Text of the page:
edited, originally posted over 3 years ago
A MyLupusTeam Member said:

I'm disabled now, but worked for a large enough company that they made ADA accommodations and had FMLA. I kept in touch with the HR disability manager and my director. They adjusted my schedule several times including letting me work less than 40 hours but enough hours so I didn't lose my full time benefits. Eventually I went to a 4 day work week with Wednesday off to rest. They also changed my desk to a sit stand desk so that I could stand part of the time to help with circulation since I'd already had a blood clot in each leg and a pulmonary embolism in my rt lung. They also had several private rooms with cots so folks like me could rest during their break or if having a hard time. I worked really hard to climb to where I was in the organization and was well known in the upper part of the organization. I absolutely hated having to go out on disability but I was suicidal at the end. I had almost exhausted all 12 weeks of my FMLA, couldn't keep up with deadlines, had a horrible time trying to get and/or stay at work and then had no quality or personal life. I spent the majority of my off time in bed exhausted and sleeping trying to let my body catch up. The HR disability manager finally recommended that I go on long term disability and see if I could recover enough to come back within the 1 yr allowed b4 they replaced me. I was never able to go back. Unfortunately my health has continued to decline. Seems like there's been a new diagnosis added every time I turn around. I fought for 5 years to finally get Social Security to approve me. Ended up having to go in front of an administrative judge. He was the first in the organization to recognize that my situation needed to be evaluated as a whole not just the primary diagnosis. Once I got to him I was approved on the spot within 20 minutes! It's very hard to be your own advocate when you already feel so bad and are struggling, but you are your best advocate and have to fight for yourself. Thanks to all for reading my diatribe and especially for being a part of this community. I felt so alone b4 I all of you...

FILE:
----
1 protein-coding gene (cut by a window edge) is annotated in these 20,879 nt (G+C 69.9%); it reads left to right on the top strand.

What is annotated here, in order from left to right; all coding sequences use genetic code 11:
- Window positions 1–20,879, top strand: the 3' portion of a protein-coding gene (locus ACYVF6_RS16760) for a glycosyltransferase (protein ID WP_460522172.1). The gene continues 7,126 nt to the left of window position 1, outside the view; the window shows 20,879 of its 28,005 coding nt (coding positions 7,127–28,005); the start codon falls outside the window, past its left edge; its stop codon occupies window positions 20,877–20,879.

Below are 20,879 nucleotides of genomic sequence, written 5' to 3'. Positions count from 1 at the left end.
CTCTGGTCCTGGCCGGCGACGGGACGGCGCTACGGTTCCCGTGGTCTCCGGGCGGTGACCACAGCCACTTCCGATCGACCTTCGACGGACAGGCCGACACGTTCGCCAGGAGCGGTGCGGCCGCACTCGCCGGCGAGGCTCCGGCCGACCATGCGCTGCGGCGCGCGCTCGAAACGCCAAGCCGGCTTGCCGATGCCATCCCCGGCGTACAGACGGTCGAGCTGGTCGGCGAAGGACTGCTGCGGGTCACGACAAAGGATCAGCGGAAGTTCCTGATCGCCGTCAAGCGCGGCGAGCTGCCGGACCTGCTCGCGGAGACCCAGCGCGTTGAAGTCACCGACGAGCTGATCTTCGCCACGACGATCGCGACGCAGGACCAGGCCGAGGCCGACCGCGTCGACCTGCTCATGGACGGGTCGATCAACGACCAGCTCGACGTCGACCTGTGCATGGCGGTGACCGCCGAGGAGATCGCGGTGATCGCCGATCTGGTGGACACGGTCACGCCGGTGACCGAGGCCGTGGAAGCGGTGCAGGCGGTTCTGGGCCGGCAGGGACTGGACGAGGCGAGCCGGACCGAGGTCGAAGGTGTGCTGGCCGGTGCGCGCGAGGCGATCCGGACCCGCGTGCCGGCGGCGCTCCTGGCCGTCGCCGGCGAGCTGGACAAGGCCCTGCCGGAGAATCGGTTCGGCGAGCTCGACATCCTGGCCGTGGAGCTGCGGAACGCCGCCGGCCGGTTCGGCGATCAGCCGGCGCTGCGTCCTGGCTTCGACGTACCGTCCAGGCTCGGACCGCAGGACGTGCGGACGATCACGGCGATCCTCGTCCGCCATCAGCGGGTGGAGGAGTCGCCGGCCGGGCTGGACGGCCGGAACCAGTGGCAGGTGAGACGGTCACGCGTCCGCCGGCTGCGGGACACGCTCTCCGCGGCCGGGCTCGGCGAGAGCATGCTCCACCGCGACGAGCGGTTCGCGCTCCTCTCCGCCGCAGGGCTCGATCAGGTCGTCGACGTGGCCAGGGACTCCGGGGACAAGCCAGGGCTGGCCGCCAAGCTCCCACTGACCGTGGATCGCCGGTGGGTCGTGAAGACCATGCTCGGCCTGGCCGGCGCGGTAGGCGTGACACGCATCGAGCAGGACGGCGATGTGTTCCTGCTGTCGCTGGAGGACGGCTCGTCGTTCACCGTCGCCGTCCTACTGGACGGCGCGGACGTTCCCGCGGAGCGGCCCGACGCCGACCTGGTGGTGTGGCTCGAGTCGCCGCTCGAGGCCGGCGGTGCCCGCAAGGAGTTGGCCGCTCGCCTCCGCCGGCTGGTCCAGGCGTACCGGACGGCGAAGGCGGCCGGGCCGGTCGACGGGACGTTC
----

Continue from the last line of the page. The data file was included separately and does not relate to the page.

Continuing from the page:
posted over 3 years ago
A MyLupusTeam Member said: